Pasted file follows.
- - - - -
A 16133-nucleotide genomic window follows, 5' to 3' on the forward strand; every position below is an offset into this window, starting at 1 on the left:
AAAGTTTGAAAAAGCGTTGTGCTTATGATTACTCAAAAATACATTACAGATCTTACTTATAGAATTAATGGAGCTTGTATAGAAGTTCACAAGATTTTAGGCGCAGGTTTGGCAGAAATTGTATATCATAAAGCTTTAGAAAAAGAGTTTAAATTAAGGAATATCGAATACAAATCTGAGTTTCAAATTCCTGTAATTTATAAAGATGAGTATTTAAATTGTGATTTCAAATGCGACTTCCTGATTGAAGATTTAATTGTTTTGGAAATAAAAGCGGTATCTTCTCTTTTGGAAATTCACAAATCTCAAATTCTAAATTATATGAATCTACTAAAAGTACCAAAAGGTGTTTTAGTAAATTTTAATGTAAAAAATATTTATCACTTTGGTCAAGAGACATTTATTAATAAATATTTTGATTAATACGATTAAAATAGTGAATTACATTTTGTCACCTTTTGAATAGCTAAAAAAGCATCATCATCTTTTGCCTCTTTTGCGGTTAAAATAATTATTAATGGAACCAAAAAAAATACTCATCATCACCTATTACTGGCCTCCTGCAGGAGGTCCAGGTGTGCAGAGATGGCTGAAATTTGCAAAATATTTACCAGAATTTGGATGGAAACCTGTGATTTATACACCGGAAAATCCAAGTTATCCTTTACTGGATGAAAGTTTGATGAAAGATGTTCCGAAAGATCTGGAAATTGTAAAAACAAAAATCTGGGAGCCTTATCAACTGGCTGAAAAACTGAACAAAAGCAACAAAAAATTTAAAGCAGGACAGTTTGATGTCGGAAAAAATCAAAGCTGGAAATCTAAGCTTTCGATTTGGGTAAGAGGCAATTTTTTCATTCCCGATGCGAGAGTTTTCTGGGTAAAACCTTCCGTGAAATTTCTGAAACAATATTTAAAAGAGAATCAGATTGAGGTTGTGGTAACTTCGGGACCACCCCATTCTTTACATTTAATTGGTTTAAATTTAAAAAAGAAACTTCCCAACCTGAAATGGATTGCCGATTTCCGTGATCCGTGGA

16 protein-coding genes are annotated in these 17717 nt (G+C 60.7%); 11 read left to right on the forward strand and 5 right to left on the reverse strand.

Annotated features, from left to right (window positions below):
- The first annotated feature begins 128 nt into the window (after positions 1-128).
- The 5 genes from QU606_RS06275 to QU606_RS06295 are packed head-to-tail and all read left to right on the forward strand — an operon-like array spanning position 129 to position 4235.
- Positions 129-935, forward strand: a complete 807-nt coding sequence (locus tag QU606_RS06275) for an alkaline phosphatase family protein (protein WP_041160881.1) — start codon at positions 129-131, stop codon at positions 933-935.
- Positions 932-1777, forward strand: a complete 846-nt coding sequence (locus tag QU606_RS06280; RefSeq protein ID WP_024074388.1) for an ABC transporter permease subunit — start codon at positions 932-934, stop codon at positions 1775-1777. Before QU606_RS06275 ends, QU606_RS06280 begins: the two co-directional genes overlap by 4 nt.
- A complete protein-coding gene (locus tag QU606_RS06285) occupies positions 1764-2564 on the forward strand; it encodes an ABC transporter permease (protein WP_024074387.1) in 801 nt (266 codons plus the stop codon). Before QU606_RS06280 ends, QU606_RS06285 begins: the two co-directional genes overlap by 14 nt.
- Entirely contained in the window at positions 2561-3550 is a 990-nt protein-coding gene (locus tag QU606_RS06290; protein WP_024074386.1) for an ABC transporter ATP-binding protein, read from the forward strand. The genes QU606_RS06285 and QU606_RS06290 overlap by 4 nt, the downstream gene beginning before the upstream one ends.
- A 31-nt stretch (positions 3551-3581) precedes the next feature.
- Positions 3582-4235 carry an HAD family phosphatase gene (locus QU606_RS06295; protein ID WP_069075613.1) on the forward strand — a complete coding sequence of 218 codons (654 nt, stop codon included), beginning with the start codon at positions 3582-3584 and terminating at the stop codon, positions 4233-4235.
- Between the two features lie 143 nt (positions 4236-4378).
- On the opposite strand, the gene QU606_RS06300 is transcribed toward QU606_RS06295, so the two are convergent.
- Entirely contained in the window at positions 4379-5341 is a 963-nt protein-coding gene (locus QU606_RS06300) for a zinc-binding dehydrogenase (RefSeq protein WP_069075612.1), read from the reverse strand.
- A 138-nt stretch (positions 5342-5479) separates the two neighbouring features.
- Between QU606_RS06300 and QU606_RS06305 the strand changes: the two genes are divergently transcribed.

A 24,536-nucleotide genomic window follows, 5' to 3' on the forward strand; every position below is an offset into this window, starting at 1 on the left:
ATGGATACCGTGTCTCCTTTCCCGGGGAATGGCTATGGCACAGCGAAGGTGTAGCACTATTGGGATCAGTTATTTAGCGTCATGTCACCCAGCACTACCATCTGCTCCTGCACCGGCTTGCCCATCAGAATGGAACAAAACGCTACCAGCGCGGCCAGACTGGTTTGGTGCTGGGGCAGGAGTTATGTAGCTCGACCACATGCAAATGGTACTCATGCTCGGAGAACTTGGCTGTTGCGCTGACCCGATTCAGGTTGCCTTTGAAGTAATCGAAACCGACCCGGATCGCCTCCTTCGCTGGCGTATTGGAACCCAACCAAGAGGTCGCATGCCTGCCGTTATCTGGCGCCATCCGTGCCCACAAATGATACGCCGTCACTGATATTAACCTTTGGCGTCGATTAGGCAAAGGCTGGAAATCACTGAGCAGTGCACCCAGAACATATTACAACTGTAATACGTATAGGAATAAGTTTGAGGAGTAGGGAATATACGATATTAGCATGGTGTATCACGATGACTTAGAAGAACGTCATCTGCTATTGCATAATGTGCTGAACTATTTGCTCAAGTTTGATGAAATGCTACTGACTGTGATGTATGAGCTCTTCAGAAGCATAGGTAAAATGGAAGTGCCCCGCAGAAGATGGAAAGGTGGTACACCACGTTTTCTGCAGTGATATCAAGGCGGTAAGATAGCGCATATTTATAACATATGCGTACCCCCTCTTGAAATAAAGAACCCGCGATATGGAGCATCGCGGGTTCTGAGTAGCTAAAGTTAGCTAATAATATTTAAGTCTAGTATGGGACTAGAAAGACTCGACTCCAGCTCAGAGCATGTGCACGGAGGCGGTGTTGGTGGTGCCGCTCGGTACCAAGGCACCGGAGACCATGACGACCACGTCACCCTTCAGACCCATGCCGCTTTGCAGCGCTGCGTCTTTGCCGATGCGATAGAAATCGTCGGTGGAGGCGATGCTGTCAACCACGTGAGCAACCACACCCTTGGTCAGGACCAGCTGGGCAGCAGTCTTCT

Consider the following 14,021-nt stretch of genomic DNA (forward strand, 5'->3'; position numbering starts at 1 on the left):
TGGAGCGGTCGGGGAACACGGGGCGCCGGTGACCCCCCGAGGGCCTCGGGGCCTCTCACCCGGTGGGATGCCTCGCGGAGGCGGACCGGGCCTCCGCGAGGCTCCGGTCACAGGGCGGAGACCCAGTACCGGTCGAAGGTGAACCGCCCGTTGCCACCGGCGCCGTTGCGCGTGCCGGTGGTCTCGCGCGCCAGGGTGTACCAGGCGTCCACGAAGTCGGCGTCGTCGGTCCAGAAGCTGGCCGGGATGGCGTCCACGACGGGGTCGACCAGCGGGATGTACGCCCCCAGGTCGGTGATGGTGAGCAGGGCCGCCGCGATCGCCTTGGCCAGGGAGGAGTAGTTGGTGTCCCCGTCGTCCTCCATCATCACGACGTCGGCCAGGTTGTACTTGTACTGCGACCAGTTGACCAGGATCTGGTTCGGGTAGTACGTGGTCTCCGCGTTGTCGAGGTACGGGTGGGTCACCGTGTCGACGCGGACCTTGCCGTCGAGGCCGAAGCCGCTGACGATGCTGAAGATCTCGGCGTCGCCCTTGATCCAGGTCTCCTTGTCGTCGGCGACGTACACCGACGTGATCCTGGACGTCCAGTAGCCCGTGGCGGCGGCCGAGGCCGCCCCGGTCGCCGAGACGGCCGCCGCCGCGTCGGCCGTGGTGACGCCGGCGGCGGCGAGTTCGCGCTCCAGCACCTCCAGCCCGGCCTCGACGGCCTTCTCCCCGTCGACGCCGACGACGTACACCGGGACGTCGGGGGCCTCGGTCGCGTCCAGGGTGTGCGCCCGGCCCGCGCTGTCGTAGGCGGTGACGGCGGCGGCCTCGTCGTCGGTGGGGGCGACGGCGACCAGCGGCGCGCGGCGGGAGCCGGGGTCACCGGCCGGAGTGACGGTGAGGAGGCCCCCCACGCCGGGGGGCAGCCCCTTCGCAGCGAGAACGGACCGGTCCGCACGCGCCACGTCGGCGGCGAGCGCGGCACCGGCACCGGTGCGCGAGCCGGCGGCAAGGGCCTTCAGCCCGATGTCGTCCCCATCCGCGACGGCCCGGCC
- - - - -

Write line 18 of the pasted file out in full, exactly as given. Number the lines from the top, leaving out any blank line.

A 24,536-nucleotide genomic window follows, 5' to 3' on the forward strand; every position below is an offset into this window, starting at 1 on the left: